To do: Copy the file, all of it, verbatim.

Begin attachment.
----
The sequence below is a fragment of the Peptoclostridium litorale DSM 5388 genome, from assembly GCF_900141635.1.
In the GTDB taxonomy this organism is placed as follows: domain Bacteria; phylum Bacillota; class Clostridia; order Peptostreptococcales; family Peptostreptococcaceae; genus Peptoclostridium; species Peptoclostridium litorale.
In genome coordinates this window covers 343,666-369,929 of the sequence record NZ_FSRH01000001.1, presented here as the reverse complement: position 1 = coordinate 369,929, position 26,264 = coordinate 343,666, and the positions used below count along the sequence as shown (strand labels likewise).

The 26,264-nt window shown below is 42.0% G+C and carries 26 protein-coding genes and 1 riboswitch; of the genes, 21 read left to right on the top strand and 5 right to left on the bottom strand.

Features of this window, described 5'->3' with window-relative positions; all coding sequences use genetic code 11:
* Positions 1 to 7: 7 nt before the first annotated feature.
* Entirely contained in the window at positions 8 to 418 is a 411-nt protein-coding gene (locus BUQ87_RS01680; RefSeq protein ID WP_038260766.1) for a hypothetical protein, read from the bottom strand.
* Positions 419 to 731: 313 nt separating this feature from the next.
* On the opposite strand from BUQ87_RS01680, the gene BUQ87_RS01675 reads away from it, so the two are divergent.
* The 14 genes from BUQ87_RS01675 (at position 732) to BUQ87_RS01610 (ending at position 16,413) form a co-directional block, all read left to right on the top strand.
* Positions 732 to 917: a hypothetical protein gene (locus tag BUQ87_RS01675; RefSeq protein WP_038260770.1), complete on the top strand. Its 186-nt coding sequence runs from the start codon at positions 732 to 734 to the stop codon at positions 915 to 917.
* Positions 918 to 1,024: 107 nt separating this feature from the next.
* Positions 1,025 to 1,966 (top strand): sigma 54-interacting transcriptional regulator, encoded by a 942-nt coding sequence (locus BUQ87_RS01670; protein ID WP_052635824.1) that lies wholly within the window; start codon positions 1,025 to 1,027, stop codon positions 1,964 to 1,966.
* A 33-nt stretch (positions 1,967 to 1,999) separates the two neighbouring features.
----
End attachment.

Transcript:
The sequence below is a fragment of the Peptoclostridium litorale DSM 5388 genome, from assembly GCF_900141635.1.
In the GTDB taxonomy this organism is placed as follows: domain Bacteria; phylum Bacillota; class Clostridia; order Peptostreptococcales; family Peptostreptococcaceae; genus Peptoclostridium; species Peptoclostridium litorale.
In genome coordinates this window covers 343,666-369,929 of the sequence record NZ_FSRH01000001.1, presented here as the reverse complement: position 1 = coordinate 369,929, position 26,264 = coordinate 343,666, and the positions used below count along the sequence as shown (strand labels likewise).

The 26,264-nt window shown below is 42.0% G+C and carries 26 protein-coding genes and 1 riboswitch; of the genes, 21 read left to right on the top strand and 5 right to left on the bottom strand.

Features of this window, described 5'->3' with window-relative positions; all coding sequences use genetic code 11:
* Positions 1 to 7: 7 nt before the first annotated feature.
* Entirely contained in the window at positions 8 to 418 is a 411-nt protein-coding gene (locus BUQ87_RS01680; RefSeq protein ID WP_038260766.1) for a hypothetical protein, read from the bottom strand.
* Positions 419 to 731: 313 nt separating this feature from the next.
* On the opposite strand from BUQ87_RS01680, the gene BUQ87_RS01675 reads away from it, so the two are divergent.
* The 14 genes from BUQ87_RS01675 (at position 732) to BUQ87_RS01610 (ending at position 16,413) form a co-directional block, all read left to right on the top strand.
* Positions 732 to 917: a hypothetical protein gene (locus tag BUQ87_RS01675; RefSeq protein WP_038260770.1), complete on the top strand. Its 186-nt coding sequence runs from the start codon at positions 732 to 734 to the stop codon at positions 915 to 917.
* Positions 918 to 1,024: 107 nt separating this feature from the next.
* Positions 1,025 to 1,966 (top strand): sigma 54-interacting transcriptional regulator, encoded by a 942-nt coding sequence (locus BUQ87_RS01670; protein ID WP_052635824.1) that lies wholly within the window; start codon positions 1,025 to 1,027, stop codon positions 1,964 to 1,966.
* A 33-nt stretch (positions 1,967 to 1,999) separates the two neighbouring features.